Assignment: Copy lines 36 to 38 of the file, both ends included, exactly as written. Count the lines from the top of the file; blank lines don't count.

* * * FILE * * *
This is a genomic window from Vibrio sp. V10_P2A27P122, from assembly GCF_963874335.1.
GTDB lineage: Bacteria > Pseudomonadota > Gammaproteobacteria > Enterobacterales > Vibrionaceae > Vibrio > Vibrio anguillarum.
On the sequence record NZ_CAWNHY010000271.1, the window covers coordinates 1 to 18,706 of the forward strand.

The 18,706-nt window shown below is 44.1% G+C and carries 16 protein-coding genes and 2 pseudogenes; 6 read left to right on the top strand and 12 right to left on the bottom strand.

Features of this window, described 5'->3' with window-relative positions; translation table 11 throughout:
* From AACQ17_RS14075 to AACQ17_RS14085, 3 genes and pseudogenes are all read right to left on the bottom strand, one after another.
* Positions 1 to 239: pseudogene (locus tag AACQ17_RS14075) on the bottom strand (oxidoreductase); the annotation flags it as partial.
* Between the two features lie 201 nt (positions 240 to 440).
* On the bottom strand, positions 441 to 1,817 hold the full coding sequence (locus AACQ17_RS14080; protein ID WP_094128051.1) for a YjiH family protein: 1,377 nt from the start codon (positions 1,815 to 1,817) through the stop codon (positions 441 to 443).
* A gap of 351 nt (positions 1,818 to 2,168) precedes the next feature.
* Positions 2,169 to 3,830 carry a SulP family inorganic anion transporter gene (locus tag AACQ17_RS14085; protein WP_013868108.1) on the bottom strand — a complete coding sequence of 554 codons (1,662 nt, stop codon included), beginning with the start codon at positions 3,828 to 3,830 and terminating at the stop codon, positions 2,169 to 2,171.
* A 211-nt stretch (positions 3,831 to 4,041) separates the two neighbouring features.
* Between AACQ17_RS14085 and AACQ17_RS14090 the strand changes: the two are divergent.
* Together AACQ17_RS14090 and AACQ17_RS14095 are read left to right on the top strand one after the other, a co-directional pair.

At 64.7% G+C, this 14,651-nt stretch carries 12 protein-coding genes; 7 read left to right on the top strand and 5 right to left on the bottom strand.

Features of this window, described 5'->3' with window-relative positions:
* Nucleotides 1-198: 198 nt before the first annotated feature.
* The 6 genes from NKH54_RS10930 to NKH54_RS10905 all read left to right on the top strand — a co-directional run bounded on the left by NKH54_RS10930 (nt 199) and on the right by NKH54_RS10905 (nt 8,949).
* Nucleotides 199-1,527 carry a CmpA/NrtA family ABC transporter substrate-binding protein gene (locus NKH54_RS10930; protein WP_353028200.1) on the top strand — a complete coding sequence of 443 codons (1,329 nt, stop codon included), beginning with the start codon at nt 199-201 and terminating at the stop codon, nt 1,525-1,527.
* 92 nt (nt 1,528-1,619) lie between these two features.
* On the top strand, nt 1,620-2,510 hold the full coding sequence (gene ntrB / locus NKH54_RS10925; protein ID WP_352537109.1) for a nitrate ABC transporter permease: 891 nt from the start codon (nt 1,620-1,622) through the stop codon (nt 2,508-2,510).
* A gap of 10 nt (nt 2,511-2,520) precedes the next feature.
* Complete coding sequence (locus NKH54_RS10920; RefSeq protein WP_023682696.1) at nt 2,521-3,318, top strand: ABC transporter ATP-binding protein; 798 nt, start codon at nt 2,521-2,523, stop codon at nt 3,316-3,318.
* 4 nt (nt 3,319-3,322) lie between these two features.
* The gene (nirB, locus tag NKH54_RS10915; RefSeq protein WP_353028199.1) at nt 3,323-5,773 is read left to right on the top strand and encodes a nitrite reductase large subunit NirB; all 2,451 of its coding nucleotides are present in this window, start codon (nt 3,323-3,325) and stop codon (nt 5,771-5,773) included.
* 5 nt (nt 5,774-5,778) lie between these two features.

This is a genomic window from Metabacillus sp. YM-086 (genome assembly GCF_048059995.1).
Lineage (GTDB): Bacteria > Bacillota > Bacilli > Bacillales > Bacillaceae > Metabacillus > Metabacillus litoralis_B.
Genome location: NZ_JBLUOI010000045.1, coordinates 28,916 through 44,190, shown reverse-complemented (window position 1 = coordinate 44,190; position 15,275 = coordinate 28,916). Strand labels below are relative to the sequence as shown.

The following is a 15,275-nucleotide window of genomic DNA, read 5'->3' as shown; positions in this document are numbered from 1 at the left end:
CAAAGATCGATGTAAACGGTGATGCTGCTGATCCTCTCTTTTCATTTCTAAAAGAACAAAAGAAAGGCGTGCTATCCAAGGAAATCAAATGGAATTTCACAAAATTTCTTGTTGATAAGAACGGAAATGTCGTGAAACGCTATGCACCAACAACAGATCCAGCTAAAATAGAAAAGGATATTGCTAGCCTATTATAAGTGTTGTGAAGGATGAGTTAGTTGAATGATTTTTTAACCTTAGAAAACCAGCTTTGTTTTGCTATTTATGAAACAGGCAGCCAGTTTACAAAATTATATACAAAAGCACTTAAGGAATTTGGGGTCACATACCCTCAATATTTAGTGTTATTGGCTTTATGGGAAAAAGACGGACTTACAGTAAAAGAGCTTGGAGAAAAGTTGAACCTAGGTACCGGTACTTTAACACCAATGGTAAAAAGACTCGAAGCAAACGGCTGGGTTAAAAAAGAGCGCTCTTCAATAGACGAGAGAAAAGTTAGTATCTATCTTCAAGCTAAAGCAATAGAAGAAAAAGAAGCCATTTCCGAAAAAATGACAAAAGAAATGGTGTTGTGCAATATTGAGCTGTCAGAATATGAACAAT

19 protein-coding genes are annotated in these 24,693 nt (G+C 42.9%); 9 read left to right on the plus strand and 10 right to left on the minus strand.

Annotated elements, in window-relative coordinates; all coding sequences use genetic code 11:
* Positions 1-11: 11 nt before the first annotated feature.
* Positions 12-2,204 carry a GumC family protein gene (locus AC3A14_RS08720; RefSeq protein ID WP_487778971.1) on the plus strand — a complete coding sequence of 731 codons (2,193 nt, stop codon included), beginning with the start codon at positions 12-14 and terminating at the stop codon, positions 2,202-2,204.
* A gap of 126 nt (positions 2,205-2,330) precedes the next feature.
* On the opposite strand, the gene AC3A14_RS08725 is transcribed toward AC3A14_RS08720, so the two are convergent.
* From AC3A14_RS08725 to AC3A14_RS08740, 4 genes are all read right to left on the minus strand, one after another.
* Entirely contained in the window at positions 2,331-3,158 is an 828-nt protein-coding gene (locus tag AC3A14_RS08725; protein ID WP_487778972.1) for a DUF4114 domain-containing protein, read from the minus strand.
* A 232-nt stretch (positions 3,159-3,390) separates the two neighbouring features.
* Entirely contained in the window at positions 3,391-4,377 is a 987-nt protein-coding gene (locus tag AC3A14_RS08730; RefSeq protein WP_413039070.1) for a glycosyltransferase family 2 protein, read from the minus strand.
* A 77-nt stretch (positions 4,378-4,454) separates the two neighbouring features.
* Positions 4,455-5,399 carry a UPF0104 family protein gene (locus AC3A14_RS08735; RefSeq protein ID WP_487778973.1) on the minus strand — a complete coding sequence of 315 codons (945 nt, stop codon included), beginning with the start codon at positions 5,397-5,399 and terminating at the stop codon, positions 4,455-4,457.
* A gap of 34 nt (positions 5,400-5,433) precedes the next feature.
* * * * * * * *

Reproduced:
* A gap of 126 nt (positions 2,205-2,330) precedes the next feature.
* On the opposite strand, the gene AC3A14_RS08725 is transcribed toward AC3A14_RS08720, so the two are convergent.
* From AC3A14_RS08725 to AC3A14_RS08740, 4 genes are all read right to left on the minus strand, one after another.